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Considerations Regarding Inflation Ranges
We consider three ways that a monetary policy framework may employ a range for inflation outcomes: (1) ranges that acknowledge uncertainty about inflation outcomes (uncertainty ranges), (2) ranges that define the scope for intentional deviations of inflation from its target (operational ranges), and (3) ranges over which monetary policy will not react to inflation deviations (indifference ranges). After defining these three ranges, we highlight a number of costs and benefits associated with each. Our discussion of the indifference range is accompanied by simulations from the FRB/US model, ...
Monetary policy and house prices: a cross-country study
This paper examines periods of pronounced rises and falls of real house prices since 1970 in eighteen major industrial countries, with particular focus on the lessons for monetary policy. We find that real house prices are pro-cyclical?co-moving with real GDP, consumption, investment, CPI inflation, budget and current account balances, and output gaps. House price booms are typically preceded by a period of easing monetary policy, but then diminishing slack and rising inflation lead monetary authorities to begin tightening policy before house prices peak. In a careful reading of official ...
International coordination of macroeconomic policies: still alive in the new millennium?
In this paper we provide two building blocks for an analysis of international policy coordination: (1) a survey of models of policy coordination, and (2) an account of experience with policy coordination among the G-7 countries and within Europe since the breakdown of the Bretton Woods System. Using these building blocks, we investigate the correspondence between the models and experience and attempt to draw lessons for both the modelers and the practitioners. We find that the correspondence is close enough that the models help in analyzing several instances of actual policy coordination, but ...
New Keynesian, open-economy models and their implications for monetary policy
The considerable amount of research in recent years on New Keynesian, open-economy models -- models with nominal price rigidities and intertemporally maximizing agents -- has yielded fresh insights for what Alan Blinder has called the "dark art" of making monetary policy. The literature has made its greatest contributions in understanding the transmission of shocks across countries, exchange rate pass-through and the effects of different pricing rules, and how these impact optimal monetary policy rules and international policy coordination. While the literature has by no means solved the ...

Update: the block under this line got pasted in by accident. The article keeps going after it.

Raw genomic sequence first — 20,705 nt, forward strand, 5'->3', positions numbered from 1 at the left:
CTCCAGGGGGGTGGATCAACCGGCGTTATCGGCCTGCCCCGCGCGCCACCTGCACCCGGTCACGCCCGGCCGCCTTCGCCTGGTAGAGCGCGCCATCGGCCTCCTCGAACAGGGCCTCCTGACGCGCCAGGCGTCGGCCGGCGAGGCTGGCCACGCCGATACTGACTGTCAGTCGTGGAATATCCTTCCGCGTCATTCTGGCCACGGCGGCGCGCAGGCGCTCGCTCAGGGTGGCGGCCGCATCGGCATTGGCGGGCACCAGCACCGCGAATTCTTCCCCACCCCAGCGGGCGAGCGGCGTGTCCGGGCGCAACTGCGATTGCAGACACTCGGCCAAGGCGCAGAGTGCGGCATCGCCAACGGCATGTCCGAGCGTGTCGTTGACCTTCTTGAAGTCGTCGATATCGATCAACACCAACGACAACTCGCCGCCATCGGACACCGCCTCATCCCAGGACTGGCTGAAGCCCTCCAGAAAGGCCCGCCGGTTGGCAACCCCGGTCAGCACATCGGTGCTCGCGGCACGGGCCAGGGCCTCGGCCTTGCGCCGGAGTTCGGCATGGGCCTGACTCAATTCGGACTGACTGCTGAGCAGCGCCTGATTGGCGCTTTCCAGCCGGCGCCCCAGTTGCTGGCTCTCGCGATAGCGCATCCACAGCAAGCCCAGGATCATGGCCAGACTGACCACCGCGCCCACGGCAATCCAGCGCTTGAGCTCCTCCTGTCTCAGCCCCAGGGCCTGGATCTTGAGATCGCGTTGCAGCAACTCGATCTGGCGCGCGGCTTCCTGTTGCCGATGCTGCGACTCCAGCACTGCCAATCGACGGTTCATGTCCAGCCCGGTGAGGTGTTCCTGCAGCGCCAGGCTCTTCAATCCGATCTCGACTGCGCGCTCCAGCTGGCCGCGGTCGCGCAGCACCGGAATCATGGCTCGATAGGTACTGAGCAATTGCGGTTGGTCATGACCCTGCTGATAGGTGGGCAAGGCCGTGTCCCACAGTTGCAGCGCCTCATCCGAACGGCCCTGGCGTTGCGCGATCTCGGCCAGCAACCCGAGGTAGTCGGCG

Breaks in the variability and co-movement of G-7 economic growth
This paper investigates breaks in the variability and co-movement of output, consumption, and investment in the G-7 economies. In contrast with most other papers on co-movement, we test for changes in co-movement allowing for breaks in mean and variance. Despite claims that rising integration among these economies has increased output correlations among them, we find no clear evidence of an increase in correlation of growth rates of output, consumption, or investment. This finding is true even for the United States and Canada, which have seen a tremendous increase in bilateral trade shares, ...
Monetary policy and the housing bubble
We examine the role of monetary policy in the housing bubble. Our review examines the setting of monetary policy in the middle of this decade, the impetus from monetary policy to the housing market, and other factors that may have contributed to the run-up, and subsequent collapse, in house prices.
An investigation of co-movements among the growth rates of the G-7 countries
Early in 2000, after a decade of economic expansion, growth began to slow simultaneously in the large, advanced economies known as the Group of Seven (G-7)--Canada, France, Germany, Italy, Japan, the United Kingdom, and the United States. The general slide in GDP growth fueled speculation that a period was emerging in which broad movements in the economies of the industrialized countries would be more closely linked. Proponents of this view argued that greater trade in goods and financial markets was leading to a greater synchronization of national economies. A rise in the co-movement of GDP ...
\\"Here, dollars, dollars ...\\"estimating currency demand and worldwide currency substitution
In measuring the percentage of foreign-held U.S., German, and Swiss currencies for the period of the 1960s through the 1990s, I obtain estimates much different from those of others. Using currency demand equations implied by cointegrating vectors for Canada, the Netherlands, and Austria, I estimate that in 1996 only 30% of U.S. currency was held outside the United States, and as much as 69% of German currency was held outside Germany. The U.S. estimate falls slowly over the 1960s, reaching a low of 5% in the first half of the 1970s, then rises through the early 1980s and again during the ...